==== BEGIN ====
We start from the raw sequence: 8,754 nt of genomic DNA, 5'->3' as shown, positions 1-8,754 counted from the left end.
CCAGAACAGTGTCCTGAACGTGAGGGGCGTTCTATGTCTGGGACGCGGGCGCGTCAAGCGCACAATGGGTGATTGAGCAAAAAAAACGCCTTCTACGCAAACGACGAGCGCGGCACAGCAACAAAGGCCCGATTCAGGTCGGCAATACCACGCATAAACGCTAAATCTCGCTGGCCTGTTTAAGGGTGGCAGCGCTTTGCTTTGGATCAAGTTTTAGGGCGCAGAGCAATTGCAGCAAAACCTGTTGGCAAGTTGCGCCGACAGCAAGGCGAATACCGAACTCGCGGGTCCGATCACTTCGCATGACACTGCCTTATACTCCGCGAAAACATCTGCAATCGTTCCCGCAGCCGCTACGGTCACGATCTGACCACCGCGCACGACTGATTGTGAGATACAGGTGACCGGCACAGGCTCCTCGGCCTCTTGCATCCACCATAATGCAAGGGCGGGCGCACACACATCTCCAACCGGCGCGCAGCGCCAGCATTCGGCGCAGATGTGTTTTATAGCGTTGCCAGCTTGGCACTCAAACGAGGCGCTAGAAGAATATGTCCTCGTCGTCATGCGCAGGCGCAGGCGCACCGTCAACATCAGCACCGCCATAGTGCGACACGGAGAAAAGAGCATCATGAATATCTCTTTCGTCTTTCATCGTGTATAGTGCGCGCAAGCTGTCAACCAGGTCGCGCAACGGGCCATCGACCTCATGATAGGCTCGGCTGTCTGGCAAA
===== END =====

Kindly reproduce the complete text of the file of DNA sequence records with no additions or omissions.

We start from the raw sequence: 8,754 nt of genomic DNA, 5'->3' as shown, positions 1-8,754 counted from the left end.
CCAGAACAGTGTCCTGAACGTGAGGGGCGTTCTATGTCTGGGACGCGGGCGCGTCAAGCGCACAATGGGTGATTGAGCAAAAAAAACGCCTTCTACGCAAACGACGAGCGCGGCACAGCAACAAAGGCCCGATTCAGGTCGGCAATACCACGCATAAACGCTAAATCTCGCTGGCCTGTTTAAGGGTGGCAGCGCTTTGCTTTGGATCAAGTTTTAGGGCGCAGAGCAATTGCAGCAAAACCTGTTGGCAAGTTGCGCCGACAGCAAGGCGAATACCGAACTCGCGGGTCCGATCACTTCGCATGACACTGCCTTATACTCCGCGAAAACATCTGCAATCGTTCCCGCAGCCGCTACGGTCACGATCTGACCACCGCGCACGACTGATTGTGAGATACAGGTGACCGGCACAGGCTCCTCGGCCTCTTGCATCCACCATAATGCAAGGGCGGGCGCACACACATCTCCAACCGGCGCGCAGCGCCAGCATTCGGCGCAGATGTGTTTTATAGCGTTGCCAGCTTGGCACTCAAACGAGGCGCTAGAAGAATATGTCCTCGTCGTCATGCGCAGGCGCAGGCGCACCGTCAACATCAGCACCGCCATAGTGCGACACGGAGAAAAGAGCATCATGAATATCTCTTTCGTCTTTCATCGTGTATAGTGCGCGCAAGCTGTCAACCAGGTCGCGCAACGGGCCATCGACCTCATGATAGGCTCGGCTGTCTGGCAAA